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Everything posted by YourManGodfrey

  1. Black Legion (1937) I don’t have a lot to say about this film other than I was able to tick off another Bogart film. Hardcore (1979) Liam Neesom gives a really good performance in this— whoops, wrong film. I honestly have no interest in this era of film, but I really enjoyed this. It’s very, very gritty and George C. Scott is a great actor. It’s actually my first Scott film and I’ll have to seek out some more of his work.
  2. In a Lonely Place (1950) I like Bogart and will watch almost any film that he’s in, but I have yet to figure out how he became the biggest star in classic film. He didn’t have the looks or the voice, but you recognize that something special is happening when you watch the man on screen. I had wanted to see this film for a while and finally got around to it. Unfortunately, it left me a bit wanting. I thought the acting was fine, but nothing really happened. I wanted to know what was going to happen next, but there was never a sense of suspense. The Harder They Fall, The African Queen,
  3. From Here to Eternity (1953) I put off watching this for a long time, because I hated Clift’s acting in I Confess so much that I refused to watch anything with him in it. While I still despise that performance, I’ll no longer avoid Clift because of it. I liked this film a lot and the three main actors nailed it; Lancaster, Clift, and Sinatra. I’ve read some stories about Sinatra off camera and I’ve seen some people critique his acting, but I think he’s really good. As far as Lancaster is concerned, he’s quickly becoming one of my all-time favorite actors. The precision with which he deliv
  4. D-Day the Sixth of June (1956) I made it a point to watch this film from the selection of the Memorial Day war films. It’s an odd description, but it’s a boring film that’s not terribly boring. The action does not come until the end, but it is well done for a romantic film. Edmond O’Brien’s performance was fantastic and I was left wishing for more Richard Todd. The Nun’s Story (1959) Every so often I will come across a film that I just have to watch. I’m not the biggest Audrey Hepburn fan, but this was a spectacular film. It’s slow, but it’s a film about a nun, so I can’t knock it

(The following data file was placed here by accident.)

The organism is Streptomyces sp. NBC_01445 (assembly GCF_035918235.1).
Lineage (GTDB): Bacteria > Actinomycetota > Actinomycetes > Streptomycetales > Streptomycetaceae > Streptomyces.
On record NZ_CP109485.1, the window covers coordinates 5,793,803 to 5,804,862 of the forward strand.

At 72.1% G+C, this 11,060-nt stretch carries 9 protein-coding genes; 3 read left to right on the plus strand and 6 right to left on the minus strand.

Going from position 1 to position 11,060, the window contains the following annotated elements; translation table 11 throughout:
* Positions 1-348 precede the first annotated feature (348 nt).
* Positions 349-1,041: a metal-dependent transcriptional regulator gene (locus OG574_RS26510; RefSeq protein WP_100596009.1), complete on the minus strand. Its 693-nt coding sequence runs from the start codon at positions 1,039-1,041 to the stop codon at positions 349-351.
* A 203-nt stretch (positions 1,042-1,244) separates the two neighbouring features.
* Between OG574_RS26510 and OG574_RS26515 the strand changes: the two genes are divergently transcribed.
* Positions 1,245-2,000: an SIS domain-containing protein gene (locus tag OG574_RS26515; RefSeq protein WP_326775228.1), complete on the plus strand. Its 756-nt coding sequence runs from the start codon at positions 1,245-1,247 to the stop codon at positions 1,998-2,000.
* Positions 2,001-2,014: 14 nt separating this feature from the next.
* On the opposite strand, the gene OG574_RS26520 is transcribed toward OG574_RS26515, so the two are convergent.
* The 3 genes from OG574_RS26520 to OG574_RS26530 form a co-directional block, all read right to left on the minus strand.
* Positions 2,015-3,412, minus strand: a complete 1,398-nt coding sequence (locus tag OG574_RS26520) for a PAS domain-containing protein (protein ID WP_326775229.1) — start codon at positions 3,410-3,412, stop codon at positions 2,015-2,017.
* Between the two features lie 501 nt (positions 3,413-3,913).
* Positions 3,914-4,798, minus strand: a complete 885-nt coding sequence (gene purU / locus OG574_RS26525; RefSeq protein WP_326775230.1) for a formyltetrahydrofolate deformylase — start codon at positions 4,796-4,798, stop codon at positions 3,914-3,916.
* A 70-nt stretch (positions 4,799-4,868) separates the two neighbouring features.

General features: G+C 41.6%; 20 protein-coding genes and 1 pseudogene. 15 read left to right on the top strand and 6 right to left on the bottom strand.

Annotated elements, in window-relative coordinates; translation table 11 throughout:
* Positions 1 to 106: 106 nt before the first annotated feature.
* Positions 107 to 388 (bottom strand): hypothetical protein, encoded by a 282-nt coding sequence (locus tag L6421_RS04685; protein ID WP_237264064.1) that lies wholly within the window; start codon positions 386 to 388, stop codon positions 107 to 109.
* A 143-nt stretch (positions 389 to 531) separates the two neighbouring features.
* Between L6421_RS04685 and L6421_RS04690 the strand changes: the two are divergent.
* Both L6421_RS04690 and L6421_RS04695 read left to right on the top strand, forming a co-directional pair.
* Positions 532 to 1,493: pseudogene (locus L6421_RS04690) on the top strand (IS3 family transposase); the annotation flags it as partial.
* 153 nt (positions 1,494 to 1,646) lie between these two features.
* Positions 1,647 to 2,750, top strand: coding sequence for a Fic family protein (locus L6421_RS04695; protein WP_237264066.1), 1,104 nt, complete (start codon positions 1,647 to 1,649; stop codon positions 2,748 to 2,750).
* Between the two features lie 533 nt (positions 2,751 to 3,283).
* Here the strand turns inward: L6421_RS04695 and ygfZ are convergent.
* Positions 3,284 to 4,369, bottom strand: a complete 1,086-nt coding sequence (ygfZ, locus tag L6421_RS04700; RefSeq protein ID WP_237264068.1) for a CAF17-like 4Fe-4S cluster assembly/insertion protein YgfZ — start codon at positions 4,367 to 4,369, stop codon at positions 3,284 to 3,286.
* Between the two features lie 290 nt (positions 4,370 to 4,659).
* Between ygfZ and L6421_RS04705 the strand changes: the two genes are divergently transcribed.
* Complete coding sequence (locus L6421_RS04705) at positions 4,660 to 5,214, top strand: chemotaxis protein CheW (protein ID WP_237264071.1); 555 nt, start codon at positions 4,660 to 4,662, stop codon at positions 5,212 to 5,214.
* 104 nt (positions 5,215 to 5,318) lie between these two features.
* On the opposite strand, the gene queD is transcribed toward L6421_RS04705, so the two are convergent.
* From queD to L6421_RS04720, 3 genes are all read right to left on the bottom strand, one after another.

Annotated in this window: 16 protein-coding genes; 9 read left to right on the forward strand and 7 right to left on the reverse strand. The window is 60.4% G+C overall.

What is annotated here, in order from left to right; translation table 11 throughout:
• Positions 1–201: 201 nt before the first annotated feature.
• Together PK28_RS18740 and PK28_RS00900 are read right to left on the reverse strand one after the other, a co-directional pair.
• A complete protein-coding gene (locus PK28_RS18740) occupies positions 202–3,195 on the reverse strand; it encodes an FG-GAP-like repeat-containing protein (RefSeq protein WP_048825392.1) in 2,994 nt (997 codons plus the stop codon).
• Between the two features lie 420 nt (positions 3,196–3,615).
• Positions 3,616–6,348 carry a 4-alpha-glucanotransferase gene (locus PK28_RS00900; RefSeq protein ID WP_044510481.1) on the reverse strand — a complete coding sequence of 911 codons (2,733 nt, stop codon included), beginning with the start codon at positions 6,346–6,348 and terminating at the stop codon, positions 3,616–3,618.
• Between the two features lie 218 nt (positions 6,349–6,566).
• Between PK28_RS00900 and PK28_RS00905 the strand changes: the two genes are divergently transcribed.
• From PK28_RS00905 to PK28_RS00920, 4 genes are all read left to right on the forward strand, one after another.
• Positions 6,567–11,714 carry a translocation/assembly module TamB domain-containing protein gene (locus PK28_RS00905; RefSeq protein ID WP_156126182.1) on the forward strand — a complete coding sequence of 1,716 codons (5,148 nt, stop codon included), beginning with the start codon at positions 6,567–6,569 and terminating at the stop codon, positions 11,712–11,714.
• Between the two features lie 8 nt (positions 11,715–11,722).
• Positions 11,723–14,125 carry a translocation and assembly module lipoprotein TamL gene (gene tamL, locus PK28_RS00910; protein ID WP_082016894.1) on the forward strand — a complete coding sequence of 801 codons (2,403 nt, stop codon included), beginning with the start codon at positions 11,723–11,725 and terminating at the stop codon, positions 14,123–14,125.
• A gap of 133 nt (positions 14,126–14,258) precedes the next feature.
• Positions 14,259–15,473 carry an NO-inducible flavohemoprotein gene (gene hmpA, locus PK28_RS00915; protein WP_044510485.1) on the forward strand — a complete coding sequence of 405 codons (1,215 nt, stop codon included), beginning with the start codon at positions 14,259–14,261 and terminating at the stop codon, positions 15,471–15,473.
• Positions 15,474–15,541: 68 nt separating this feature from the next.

5. Two Seconds (1932) I finally got around to watching another classic film. It has been a long time since I watched one. I had never heard of this film until I scrolled through the TCM app and found it amongst the other Robinson films. For the Star of the Month, I usually choose their lesser known films, because they will be more difficult to find. Admittedly, Robinson is not one of my favorite actors, but I definitely respect his talent and what he accomplished. I thought he really nailed this performance. I assumed this film would be some sort of gangster film, but it was definitely more
  6. I watched Kim not too long ago and thought it was awful. I am not really into child actors and Flynn was barely in the film. I have seen: Captain Blood The Adventures of Robin Hood Dodge City The Private Lives of Elizabeth and Essex Northern Pursuit Objective, Burma! Kim The Master of Ballantrae
  7. I caught it during a Flynn tribute last year and picked it over some of his more popular films, because it won't be shown as often. When TCM does tributes, I usually pick the more rare films over the popular films. I will often prefer the lesser known films to the more popular counterparts. I will be very honest; I was waiting for you to comment! 😂 I know he's one of your favorites, but sometimes I find Flynn's acting to be very wooden, but I really enjoyed it in The Master of Ballantrae. I counted his films and I have only seen 8 of them (and exactly half of The Sea Hawk, which
  8. The Adventures of Robin Hood (1938) I finally got around to watching this classic and my main takeaway is: technicolor! It's hard not to smile when watching the Merry Men swing from trees. I know Errol Flynn is the star, but I enjoyed the performances by Basil Rathbone and Claude Rains the most. Captain Blood and The Master of Ballantrae are still my two favorite Flynn films. I am going to assume that most will raise an eyebrow at the inclusion of the latter. 😂
  9. Two O'Clock Courage (1945) I hadn't the chance to watch any films recently, so I chose something short just to say that I watched something and It turned out to be the worst film I had seen in a while. The Wikipedia page says this is a noir, but it's just a basic murder mystery. There are approximately 50 characters and 200 plot lines introduced in just over an hour, which does not make the film very easy to follow. The only good aspects are Tom Conway (an underrated actor, in my opinion) and how there is absolutely no characterization; the film dives right into the action. If you find th
  10. I didn't and never heard of him until this film. 😂 The next thing I know, you'll be telling me George Sanders and Tom Conway were brothers!
  11. He Walked by Night (1948) I'm not usually into these procedural/semi-documentary style films, but this one was very enjoyable. Some of the other semi-documentary films I've watched seem to get bogged down in the narration, but this one struck the perfect balance between narration and story. I really liked Scott Brady's performance in this. It's not the greatest acting you will ever see, but he fits the noir tough guy mold perfectly. He reminded me a bit of Lawrence Tierney.